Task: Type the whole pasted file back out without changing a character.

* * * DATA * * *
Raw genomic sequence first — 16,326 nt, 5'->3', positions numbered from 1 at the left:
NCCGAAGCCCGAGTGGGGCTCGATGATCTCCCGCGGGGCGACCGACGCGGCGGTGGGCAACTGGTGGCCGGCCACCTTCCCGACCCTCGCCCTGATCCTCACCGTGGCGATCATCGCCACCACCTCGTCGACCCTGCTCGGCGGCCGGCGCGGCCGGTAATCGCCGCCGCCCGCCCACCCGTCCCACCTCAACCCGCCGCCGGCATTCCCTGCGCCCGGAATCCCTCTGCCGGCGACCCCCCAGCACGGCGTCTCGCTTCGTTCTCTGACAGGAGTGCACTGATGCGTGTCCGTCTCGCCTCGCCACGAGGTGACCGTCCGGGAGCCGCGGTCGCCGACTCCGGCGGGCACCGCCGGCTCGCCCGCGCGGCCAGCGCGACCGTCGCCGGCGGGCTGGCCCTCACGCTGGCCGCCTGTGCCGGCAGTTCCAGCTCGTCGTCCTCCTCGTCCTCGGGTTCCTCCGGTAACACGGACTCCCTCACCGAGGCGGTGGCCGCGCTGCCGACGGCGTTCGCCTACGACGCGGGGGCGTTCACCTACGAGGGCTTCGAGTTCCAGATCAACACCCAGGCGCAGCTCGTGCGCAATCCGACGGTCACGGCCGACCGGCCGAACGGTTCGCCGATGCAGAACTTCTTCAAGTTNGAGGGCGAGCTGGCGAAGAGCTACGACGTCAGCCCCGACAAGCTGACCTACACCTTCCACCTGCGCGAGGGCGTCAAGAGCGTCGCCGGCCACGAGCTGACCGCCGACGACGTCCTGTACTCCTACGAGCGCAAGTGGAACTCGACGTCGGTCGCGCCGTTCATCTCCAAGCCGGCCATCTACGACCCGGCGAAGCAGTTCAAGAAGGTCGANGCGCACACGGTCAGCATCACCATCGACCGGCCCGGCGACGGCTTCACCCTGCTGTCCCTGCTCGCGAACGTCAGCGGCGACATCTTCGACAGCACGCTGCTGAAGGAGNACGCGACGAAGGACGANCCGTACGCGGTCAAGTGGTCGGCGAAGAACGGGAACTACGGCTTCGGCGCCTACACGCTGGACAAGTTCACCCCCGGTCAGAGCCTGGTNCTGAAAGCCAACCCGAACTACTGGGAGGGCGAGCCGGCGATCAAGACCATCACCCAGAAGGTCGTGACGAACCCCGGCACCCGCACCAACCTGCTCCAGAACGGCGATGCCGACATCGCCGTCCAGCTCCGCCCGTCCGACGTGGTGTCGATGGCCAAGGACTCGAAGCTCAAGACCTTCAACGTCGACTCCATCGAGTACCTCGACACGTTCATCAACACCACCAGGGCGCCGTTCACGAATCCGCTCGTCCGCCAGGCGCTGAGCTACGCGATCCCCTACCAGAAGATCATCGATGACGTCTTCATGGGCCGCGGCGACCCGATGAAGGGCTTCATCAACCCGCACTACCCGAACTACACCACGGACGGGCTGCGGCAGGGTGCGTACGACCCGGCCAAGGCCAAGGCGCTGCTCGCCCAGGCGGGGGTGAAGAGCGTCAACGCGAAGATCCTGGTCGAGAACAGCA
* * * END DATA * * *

Raw genomic sequence first — 16,326 nt, 5'->3', positions numbered from 1 at the left:
NCCGAAGCCCGAGTGGGGCTCGATGATCTCCCGCGGGGCGACCGACGCGGCGGTGGGCAACTGGTGGCCGGCCACCTTCCCGACCCTCGCCCTGATCCTCACCGTGGCGATCATCGCCACCACCTCGTCGACCCTGCTCGGCGGCCGGCGCGGCCGGTAATCGCCGCCGCCCGCCCACCCGTCCCACCTCAACCCGCCGCCGGCATTCCCTGCGCCCGGAATCCCTCTGCCGGCGACCCCCCAGCACGGCGTCTCGCTTCGTTCTCTGACAGGAGTGCACTGATGCGTGTCCGTCTCGCCTCGCCACGAGGTGACCGTCCGGGAGCCGCGGTCGCCGACTCCGGCGGGCACCGCCGGCTCGCCCGCGCGGCCAGCGCGACCGTCGCCGGCGGGCTGGCCCTCACGCTGGCCGCCTGTGCCGGCAGTTCCAGCTCGTCGTCCTCCTCGTCCTCGGGTTCCTCCGGTAACACGGACTCCCTCACCGAGGCGGTGGCCGCGCTGCCGACGGCGTTCGCCTACGACGCGGGGGCGTTCACCTACGAGGGCTTCGAGTTCCAGATCAACACCCAGGCGCAGCTCGTGCGCAATCCGACGGTCACGGCCGACCGGCCGAACGGTTCGCCGATGCAGAACTTCTTCAAGTTNGAGGGCGAGCTGGCGAAGAGCTACGACGTCAGCCCCGACAAGCTGACCTACACCTTCCACCTGCGCGAGGGCGTCAAGAGCGTCGCCGGCCACGAGCTGACCGCCGACGACGTCCTGTACTCCTACGAGCGCAAGTGGAACTCGACGTCGGTCGCGCCGTTCATCTCCAAGCCGGCCATCTACGACCCGGCGAAGCAGTTCAAGAAGGTCGANGCGCACACGGTCAGCATCACCATCGACCGGCCCGGCGACGGCTTCACCCTGCTGTCCCTGCTCGCGAACGTCAGCGGCGACATCTTCGACAGCACGCTGCTGAAGGAGNACGCGACGAAGGACGANCCGTACGCGGTCAAGTGGTCGGCGAAGAACGGGAACTACGGCTTCGGCGCCTACACGCTGGACAAGTTCACCCCCGGTCAGAGCCTGGTNCTGAAAGCCAACCCGAACTACTGGGAGGGCGAGCCGGCGATCAAGACCATCACCCAGAAGGTCGTGACGAACCCCGGCACCCGCACCAACCTGCTCCAGAACGGCGATGCCGACATCGCCGTCCAGCTCCGCCCGTCCGACGTGGTGTCGATGGCCAAGGACTCGAAGCTCAAGACCTTCAACGTCGACTCCATCGAGTACCTCGACACGTTCATCAACACCACCAGGGCGCCGTTCACGAATCCGCTCGTCCGCCAGGCGCTGAGCTACGCGATCCCCTACCAGAAGATCATCGATGACGTCTTCATGGGCCGCGGCGACCCGATGAAGGGCTTCATCAACCCGCACTACCCGAACTACACCACGGACGGGCTGCGGCAGGGTGCGTACGACCCGGCCAAGGCCAAGGCGCTGCTCGCCCAGGCGGGGGTGAAGAGCGTCAACGCGAAGATCCTGGTCGAGAACAGCA